In a previous post, I looked at creating a Sierpinski triangle using F# and WPF. One of the pieces I was not too happy about was the function I used to transform a Triangle into a next generation triangle:

type Point = { X:float; Y:float }
type Triangle = { A:Point; B:Point; C:Point }
let transform (p1, p2, p3) =
let x1 = p1.X + 0.5 * (p2.X - p1.X) + 0.5 * (p3.X - p1.X)
let y1 = p1.Y + 0.5 * (p2.Y - p1.Y) + 0.5 * (p3.Y - p1.Y)
let x2 = p1.X + 1.0 * (p2.X - p1.X) + 0.5 * (p3.X - p1.X)
let y2 = p1.Y + 1.0 * (p2.Y - p1.Y) + 0.5 * (p3.Y - p1.Y)
let x3 = p1.X + 0.5 * (p2.X - p1.X) + 1.0 * (p3.X - p1.X)
let y3 = p1.Y + 0.5 * (p2.Y - p1.Y) + 1.0 * (p3.Y - p1.Y)
{ A = { X = x1; Y = y1 }; B = { X = x2; Y = y2 }; C= { X = x3; Y = y3 }}

Per se, there is nothing wrong with the transform function: it takes 3 points (the triangle corners), and returns a new Triangle. However, what is being “done” to the triangle is not very expressive – and the code looks rather ugly, with clear duplication (the exact same operation is repeated on the X and Y coordinates of every point).

Bringing back blurry memories from past geometry classes, it seems we are missing the notion of a Vector. What we are doing here is taking corner p1 of the Triangle, and adding a linear combinations of the edges p1, p2 and p1, p3 to it, which can be seen as 2 Vectors (p2 – p1) and (p3 – p1). Restated that way, here is what the transform function is really doing:

A –> A + 0.5 x AB + 0.5 x AC

A –> A + 1.0 x AB + 0.5 AC

A –> A + 0.5 x AB + 1.0 x AC

In graphical form, the first transformation can be represented as follows:

In order to achieve this, we need to define a few elements: a Vector, obviously, a way to create a Vector from two Points, to add Vectors, to scale a Vector by a scalar, and to translate a Point by a Vector. Let’s do it:

type Vector =
{ dX:float; dY:float }
static member (+) (v1, v2) = { dX = v1.dX + v2.dX; dY = v1.dY + v2.dY }
static member (*) (sc, v) = { dX = sc * v.dX; dY = sc * v.dY }
type Point =
{ X:float; Y:float }
static member (+) (p, v) = { X = p.X + v.dX; Y = p.Y + v.dY }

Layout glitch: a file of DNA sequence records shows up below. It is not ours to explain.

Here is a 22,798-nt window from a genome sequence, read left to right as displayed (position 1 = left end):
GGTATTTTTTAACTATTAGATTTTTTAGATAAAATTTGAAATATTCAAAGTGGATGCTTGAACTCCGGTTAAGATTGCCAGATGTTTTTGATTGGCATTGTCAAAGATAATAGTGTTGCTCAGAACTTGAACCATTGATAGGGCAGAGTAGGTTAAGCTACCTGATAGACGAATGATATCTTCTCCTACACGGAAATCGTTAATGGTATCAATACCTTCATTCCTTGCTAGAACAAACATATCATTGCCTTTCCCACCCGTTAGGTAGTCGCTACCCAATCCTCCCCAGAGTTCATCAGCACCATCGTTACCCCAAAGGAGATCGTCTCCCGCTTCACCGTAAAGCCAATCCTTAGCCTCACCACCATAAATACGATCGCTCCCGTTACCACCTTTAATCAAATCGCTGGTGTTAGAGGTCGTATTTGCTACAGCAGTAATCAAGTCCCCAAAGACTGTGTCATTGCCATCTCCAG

static member (-) (p2, p1) = { dX = p2.X - p1.X; dY = p2.Y - p1.Y }
type Triangle = { A:Point; B:Point; C:Point }

Thanks to operators overloading, the transform function can now be re-phrased in a much more palatable way:

let transform (p1:Point, p2, p3) =
let a = p1 + 0.5 * (p2 - p1) + 0.5 * (p3 - p1)
let b = p1 + 1.0 * (p2 - p1) + 0.5 * (p3 - p1)
let c = p1 + 0.5 * (p2 - p1) + 1.0 * (p3 - p1)
{ A = a; B = b; C = c }

… and we are done. The code (posted on **fsSnip.net**) works exactly as before, but it’s way clearer.

It can also be tweaked more easily now. I got curious about what would happen if slightly different transformations were applied, and the results can be pretty fun. For instance, with a minor modification of the transform function…

let transform (p1:Point, p2, p3) =
let a = p1 + 0.55 * (p2 - p1) + 0.5 * (p3 - p1)
let b = p1 + 1.05 * (p2 - p1) + 0.45 * (p3 - p1)
let c = p1 + 0.5 * (p2 - p1) + 0.95 * (p3 - p1)
{ A = a; B = b; C = c }

… we get the following, bloated “Sierpinski triangle”:

Add a bit of transparency, some more tweaks of the linear combinations,

let transform (p1:Point, p2, p3) =
let a = p1 + 0.3 * (p2 - p1) + 0.6 * (p3 - p1)
let b = p1 + 0.8 * (p2 - p1) + 0.3 * (p3 - p1)
let c = p1 + 0.6 * (p2 - p1) + 1.1 * (p3 - p1)
{ A = a; B = b; C = c }

and things get much wilder:

I don’t think these are really Sierpinski triangles any more, but I had lots of fun playing with this, and figured someone else might enjoy it, too… If you find a nice new combination, post it in the comments!

Source code: **fsSnip.net**

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